The purpose of Christian education is different because it involves the reconciliation of our relationship with God.  All Christians have already been forgiven and that part of our relationship with God has already been restored.  However we continue to sin and need to continue to ask for forgiveness.  We are taught to seek God in prayer and to worship Him.  The more we do this, the more we attain spiritual maturity.

The products of Christian education is brought as a result of the purpose of Christian education.  As a believer is brought into maturity, they will worship the Lord more deeply and whole heartedly.  As they attain maturity, they will seek out others to pass on their knowledge and begin the discipleship process over again, this time as the teacher.

The final thing that makes education Christian is the processes.  This is probably the biggest separation from secular and Christian education.  The Bible is the core textbook in Christian education.  The people are devoted to one another in a way that is not found in normal teaching.  As a result of using the Bible as the authoritative textbook, the education is Christ-centered and focused on the disciplines that Jesus taught.

Elijah: a shining light in a dark time

The prophet Elijah plays a pivotal role in Old Testament history despite the fact that he doesn’t have a book of the Old Testament that bears his name like many other important prophets.  Aside from being a prophet, Elijah is one of the few people who performed miracles in the Bible.

Although we see miracles throughout the Bible, God is the one who performs the vast majority of them.  Miracles performed by people only come in three eras – Moses & Joshua, Eljiah & Elisha, Jesus & the disciples.  With his miracles Elijah foreshadows the ones that Jesus would perform.  It is no coincidence that Jesus is actually called Elijah as some considered His coming to be a return of Elijah.  Theologically it is not the same as Elijah never claimed to be the Son of God and that alone is a drastic enough difference to stop any discussion in that regard.  However the two are similar in their miracles and it is certainly noteworthy that Elijah never experiences death.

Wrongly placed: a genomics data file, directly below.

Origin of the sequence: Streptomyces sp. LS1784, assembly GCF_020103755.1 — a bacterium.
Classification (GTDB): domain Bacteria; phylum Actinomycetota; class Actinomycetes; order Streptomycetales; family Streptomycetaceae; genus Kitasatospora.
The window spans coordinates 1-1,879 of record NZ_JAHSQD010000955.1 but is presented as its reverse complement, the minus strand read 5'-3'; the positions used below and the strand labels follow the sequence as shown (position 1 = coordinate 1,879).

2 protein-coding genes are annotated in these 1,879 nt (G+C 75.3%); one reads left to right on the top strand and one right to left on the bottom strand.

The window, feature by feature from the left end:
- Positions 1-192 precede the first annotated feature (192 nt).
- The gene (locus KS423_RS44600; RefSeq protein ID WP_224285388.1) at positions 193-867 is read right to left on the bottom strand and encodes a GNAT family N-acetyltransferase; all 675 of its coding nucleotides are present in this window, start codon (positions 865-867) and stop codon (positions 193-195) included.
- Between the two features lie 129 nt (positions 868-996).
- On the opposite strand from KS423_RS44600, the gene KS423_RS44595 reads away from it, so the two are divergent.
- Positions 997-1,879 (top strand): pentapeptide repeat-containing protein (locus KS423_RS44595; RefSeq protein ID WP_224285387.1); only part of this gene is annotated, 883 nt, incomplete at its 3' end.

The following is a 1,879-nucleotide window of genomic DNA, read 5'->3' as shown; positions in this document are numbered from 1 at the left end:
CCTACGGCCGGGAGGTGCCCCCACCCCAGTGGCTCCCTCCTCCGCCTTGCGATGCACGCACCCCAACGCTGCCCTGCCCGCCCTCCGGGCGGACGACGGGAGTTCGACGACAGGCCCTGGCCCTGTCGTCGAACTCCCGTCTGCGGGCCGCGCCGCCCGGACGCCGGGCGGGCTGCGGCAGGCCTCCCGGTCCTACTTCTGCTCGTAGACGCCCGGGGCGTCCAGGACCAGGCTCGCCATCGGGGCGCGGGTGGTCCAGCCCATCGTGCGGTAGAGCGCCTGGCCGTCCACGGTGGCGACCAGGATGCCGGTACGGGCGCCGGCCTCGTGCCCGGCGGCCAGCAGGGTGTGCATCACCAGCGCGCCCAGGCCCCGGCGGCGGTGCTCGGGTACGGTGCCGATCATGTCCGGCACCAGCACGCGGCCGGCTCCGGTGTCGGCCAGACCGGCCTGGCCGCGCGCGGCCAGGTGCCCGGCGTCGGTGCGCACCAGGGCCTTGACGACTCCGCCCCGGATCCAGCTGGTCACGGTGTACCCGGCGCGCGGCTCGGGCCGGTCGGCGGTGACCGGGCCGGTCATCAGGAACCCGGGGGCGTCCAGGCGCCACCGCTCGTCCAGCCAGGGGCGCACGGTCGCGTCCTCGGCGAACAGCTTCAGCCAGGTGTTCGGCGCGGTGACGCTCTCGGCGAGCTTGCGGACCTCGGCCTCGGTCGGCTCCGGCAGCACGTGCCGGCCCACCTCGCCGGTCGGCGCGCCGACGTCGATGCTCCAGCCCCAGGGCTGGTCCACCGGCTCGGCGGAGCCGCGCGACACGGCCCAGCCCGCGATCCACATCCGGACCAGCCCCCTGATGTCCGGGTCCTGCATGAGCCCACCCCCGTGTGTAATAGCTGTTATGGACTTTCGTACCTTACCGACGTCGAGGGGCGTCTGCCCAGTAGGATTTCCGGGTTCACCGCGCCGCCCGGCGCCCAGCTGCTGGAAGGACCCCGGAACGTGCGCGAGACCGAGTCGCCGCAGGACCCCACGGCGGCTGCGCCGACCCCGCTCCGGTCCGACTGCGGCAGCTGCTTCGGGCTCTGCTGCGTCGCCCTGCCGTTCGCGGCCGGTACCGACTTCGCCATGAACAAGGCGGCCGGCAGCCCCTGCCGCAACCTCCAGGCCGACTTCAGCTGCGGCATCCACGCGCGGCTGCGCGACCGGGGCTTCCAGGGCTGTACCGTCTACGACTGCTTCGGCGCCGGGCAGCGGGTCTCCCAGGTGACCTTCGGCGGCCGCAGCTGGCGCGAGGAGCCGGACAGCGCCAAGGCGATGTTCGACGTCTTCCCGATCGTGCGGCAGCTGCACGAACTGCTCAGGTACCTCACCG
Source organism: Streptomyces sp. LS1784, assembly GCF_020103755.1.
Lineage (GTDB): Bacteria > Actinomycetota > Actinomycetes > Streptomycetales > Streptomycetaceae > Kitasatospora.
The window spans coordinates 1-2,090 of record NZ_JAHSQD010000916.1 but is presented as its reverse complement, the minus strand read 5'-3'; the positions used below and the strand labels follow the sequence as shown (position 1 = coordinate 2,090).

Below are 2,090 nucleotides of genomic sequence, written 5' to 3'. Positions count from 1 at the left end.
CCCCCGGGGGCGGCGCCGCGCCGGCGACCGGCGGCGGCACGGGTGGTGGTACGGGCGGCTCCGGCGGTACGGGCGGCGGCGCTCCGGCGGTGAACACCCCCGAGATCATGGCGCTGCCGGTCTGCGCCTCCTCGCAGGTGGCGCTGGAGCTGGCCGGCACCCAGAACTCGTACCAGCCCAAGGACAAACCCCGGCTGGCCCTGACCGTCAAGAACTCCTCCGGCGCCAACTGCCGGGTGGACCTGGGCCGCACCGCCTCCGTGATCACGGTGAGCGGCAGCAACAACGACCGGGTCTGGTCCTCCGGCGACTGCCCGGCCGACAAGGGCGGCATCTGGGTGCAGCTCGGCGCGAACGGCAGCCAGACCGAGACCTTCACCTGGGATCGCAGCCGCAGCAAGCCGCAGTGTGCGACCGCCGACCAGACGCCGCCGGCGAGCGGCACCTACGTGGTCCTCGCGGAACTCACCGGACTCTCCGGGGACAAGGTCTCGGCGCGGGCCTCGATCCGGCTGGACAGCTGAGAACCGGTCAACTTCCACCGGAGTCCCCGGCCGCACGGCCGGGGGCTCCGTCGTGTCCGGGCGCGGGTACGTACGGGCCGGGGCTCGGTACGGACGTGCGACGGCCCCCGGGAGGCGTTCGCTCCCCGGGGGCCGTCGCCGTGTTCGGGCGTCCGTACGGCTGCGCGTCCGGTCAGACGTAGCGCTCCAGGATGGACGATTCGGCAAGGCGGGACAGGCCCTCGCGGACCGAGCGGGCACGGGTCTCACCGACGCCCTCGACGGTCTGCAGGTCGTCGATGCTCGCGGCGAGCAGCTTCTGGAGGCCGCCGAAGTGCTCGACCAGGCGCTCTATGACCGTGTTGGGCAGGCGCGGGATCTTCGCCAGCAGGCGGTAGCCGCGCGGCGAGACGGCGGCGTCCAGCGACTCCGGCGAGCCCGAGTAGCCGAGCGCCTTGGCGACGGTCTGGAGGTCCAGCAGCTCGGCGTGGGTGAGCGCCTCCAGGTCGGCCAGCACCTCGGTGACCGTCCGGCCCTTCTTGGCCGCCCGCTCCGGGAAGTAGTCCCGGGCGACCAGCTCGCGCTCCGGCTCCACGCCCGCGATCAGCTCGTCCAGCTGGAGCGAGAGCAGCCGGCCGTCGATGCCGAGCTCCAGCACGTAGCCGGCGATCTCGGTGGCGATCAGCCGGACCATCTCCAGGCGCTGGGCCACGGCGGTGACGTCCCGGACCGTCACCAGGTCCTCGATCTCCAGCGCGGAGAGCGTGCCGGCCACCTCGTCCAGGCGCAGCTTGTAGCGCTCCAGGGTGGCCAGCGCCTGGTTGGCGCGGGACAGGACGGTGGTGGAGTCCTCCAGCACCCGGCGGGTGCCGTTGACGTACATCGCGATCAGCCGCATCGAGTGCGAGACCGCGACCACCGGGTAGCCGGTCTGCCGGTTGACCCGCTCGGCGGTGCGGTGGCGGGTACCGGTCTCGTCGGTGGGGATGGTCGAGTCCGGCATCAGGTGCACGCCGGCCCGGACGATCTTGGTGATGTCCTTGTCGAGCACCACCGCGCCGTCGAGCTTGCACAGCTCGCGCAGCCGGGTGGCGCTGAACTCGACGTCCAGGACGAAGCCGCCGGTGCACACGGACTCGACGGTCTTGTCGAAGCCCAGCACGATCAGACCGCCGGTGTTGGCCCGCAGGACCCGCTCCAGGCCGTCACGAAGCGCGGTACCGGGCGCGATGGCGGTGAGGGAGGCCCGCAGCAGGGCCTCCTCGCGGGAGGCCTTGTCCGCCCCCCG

Elijah ministered in the northern kingdom during some of its darkest years under King Ahab.  He would serve as one of the remnant that remained faithful to the Lord during this era.  This didn’t mean that his faith was unwavering however.  Even he had times when he doubted himself and what was going on.

In 1 Kings 17 Elijah tells King Ahab that it will not rain for the next few years unless he commands it.  For some time after this Elijah was fed by ravens and drank from a brook that he stayed near.  Because of the drought though, the brook dried up and God instructed him to go to Zarephath.

In Zarephath Elijah encountered a widow and asked her to bring him some bread.  She had a little flour and olive oil however.  Elijah told her to make bread and that flour and oil wouldn’t run out until the Lord sent rain upon the land once again.  Sometime later the widow’s son died.  Elijah cried out to the Lord and brought the son back to life.

There is probably no more important story in the life of Elijah than 1 Kings 18.  It is here that Elijah confronts the prophets of Baal on top of Mount Carmel.  A challenge is proposed where Elijah and the prophets of Baal each build an altar with a sacrifice upon it.  They will then call upon their god and the one who sends fire from heaven will be acknowledged as the true god.

As expected, Baal never responds to the prophets.  Elijah then proceeded to taunt them and their beliefs by implored them to shout louder because maybe their god was asleep or away.  The prophets worked themselves into a frenzy even slashing themselves with swords in a vain attempt to get the attention of their god.

After this, Elijah built his altar.  For good measure he soaked the wood and everything around it with water which would have been very scarce after three years of no rain.  When Elijah called upon the Lord fire came down from heaven and consumed not only the sacrifice but the wood, the stone altar, and even the water that had filled the trench surrounding the altar.  The people immediately turned on the prophets of Baal and Elijah ordered them to kill all 450 prophets there.  As the prophets were slaughtered rain returned to the land, a small cloud appearing in the distance.

Queen Jezebel, who is even more wicked than King Ahab, vows to kill Elijah for having done this to her prophets of Baal.  This sets Elijah scurrying in fear for his life.  He enters into a depression and asks the Lord to let him die because he is exhausted from running and because he is the only prophet of God left.

The Lord encourages Elijah by assuring him that there are still 7000 people remaining in Israel who have not bowed to Baal.  As a matter of encouragement, Elijah is given two things.  The first is that he’s told to anoint a new king.  This obviously was an indication that Ahab and Jezebel’s days were numbered and God would remove them from power.  On a personal level, Elijah is given a successor as well.  He goes and meets Elisha who immediately leaves all that he has to follow Elijah.  While Elijah struggled with thoughts that he was the only follower of God left, God gives him someone who will be with him until the end.

In 2 Kings 2, it is time for Elijah to leave.  We don’t know how old Elijah was at this time.  It is possible that Elijah was at the end of a normal lifespan and God chose to spare him from death.  It is also possible that age is just starting to take its toll and Elijah was slowing down.  It would seem that whatever the reason Elijah is being taken to heaven at this time, Elisha has completed his mentorship and is ready to take over for him.